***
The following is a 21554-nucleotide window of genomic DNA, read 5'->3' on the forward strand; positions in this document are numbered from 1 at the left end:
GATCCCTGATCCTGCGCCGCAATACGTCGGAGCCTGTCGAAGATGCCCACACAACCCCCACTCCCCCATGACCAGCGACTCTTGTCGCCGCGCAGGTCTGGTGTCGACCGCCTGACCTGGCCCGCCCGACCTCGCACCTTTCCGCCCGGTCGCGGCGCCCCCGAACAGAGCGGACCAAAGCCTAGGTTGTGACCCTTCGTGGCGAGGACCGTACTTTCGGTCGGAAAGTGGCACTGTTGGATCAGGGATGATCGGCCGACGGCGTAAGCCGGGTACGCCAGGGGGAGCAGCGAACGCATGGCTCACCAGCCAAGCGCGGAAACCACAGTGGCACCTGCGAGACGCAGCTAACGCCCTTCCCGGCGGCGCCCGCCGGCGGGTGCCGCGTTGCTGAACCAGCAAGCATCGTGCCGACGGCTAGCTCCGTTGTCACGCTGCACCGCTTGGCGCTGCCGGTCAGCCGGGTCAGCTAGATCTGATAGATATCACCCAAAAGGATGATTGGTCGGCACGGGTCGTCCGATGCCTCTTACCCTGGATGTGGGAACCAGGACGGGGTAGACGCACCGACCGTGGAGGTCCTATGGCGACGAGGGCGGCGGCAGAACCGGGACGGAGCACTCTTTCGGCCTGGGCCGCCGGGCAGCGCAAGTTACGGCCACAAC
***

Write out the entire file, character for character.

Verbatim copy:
The following is a 21554-nucleotide window of genomic DNA, read 5'->3' on the forward strand; positions in this document are numbered from 1 at the left end:
GATCCCTGATCCTGCGCCGCAATACGTCGGAGCCTGTCGAAGATGCCCACACAACCCCCACTCCCCCATGACCAGCGACTCTTGTCGCCGCGCAGGTCTGGTGTCGACCGCCTGACCTGGCCCGCCCGACCTCGCACCTTTCCGCCCGGTCGCGGCGCCCCCGAACAGAGCGGACCAAAGCCTAGGTTGTGACCCTTCGTGGCGAGGACCGTACTTTCGGTCGGAAAGTGGCACTGTTGGATCAGGGATGATCGGCCGACGGCGTAAGCCGGGTACGCCAGGGGGAGCAGCGAACGCATGGCTCACCAGCCAAGCGCGGAAACCACAGTGGCACCTGCGAGACGCAGCTAACGCCCTTCCCGGCGGCGCCCGCCGGCGGGTGCCGCGTTGCTGAACCAGCAAGCATCGTGCCGACGGCTAGCTCCGTTGTCACGCTGCACCGCTTGGCGCTGCCGGTCAGCCGGGTCAGCTAGATCTGATAGATATCACCCAAAAGGATGATTGGTCGGCACGGGTCGTCCGATGCCTCTTACCCTGGATGTGGGAACCAGGACGGGGTAGACGCACCGACCGTGGAGGTCCTATGGCGACGAGGGCGGCGGCAGAACCGGGACGGAGCACTCTTTCGGCCTGGGCCGCCGGGCAGCGCAAGTTACGGCCACAAC